Genome sequencing and comparative transcriptomics provide a holistic view of 4-nitrophenol degradation and concurrent fatty acid catabolism by Rhodococcus sp. strain BUPNP1
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Rhodococcus sp.strain BUPNP1 can utilize the priority environmental pollutant 4-nitrophenol (4-NP) as its sole source of carbon and energy. In this study, genome and transcriptome sequencing were used to gain mechanistic insights into 4-NP degradation. The draft BUPNP1 genome is 5.56 Mbp and encodes 4,963 proteins, which are significantly enriched in hypothetical proteins compared to other Rhodococcus sp. A novel 4-NP catabolic 43 gene cluster “nph” was identified that encodes all the genes required for the conversion of 4-NP into acetyl-CoA and succinate, via 4-nitrocatechol. The cluster also encodes pathways for the catabolism of other diverse aromatic compounds. Comparisons between BUPN1 growing on either 4-NP or glucose resulted in significant changes in the expression of many nph cluster genes, and, during 4-NP growth, a loss of lipid inclusions. Moreover, fatty acid degradation/synthesis genes were found within the nph cluster, suggesting fatty acids may be concurrently catabolised with 4-NP. A holistic model for the action of the nph gene cluster is proposed which incorporates genetic architecture, uptake and metabolism of aromatic compounds, enzymatic activities and transcriptional regulation. The model provides testable hypotheses for further biochemical investigations into the genes of the nph cluster, for potential exploitation in bioremediation.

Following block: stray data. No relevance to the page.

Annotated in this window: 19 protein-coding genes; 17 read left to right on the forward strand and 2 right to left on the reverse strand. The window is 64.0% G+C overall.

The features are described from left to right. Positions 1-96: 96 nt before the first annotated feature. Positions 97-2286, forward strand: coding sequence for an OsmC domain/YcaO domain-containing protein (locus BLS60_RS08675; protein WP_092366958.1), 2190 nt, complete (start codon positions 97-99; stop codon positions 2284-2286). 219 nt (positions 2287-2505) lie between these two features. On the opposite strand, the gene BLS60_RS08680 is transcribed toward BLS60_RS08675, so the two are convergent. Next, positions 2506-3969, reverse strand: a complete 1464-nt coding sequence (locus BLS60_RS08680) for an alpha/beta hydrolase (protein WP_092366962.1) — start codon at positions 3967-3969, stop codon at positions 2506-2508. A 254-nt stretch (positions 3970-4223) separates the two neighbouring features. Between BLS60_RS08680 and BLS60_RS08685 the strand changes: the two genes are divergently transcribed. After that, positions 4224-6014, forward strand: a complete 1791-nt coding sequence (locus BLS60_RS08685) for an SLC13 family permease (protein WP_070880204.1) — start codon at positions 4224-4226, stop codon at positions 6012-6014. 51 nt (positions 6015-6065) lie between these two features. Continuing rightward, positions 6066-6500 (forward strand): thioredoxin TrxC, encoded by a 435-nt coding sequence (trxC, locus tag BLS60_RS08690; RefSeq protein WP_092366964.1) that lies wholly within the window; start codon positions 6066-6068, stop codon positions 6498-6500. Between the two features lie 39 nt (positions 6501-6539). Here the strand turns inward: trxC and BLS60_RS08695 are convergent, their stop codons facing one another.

Frontiers in Microbiology;
Sengupta, K., Swain, M.T., Livingstone, P.G., Whitworth, D.E. and Saha, P. (2018) ‘Genome sequencing and comparative transcriptomics provide a holistic view of 4-nitrophenol degradation and concurrent fatty acid catabolism by Rhodococcus sp. strain BUPNP1’, Frontiers in microbiology, 9, p.3209. DOI: 10.3389/fmicb.2018.03209.
Article published in Frontiers in Microbiology on 04 January 2019 (online), available open access at: https://doi.org/10.3389/fmicb.2018.03209.
KS and DW were financially supported by a grant (F.No. BT/IN/UK/DBT-BC/2015-16) under the Newton-Bhabha short term Ph.D. placement program, a joint venture of the British Council, United Kingdom and the Department of Biotechnology (DBT). IBERS receives strategic funding from the BBSRC.
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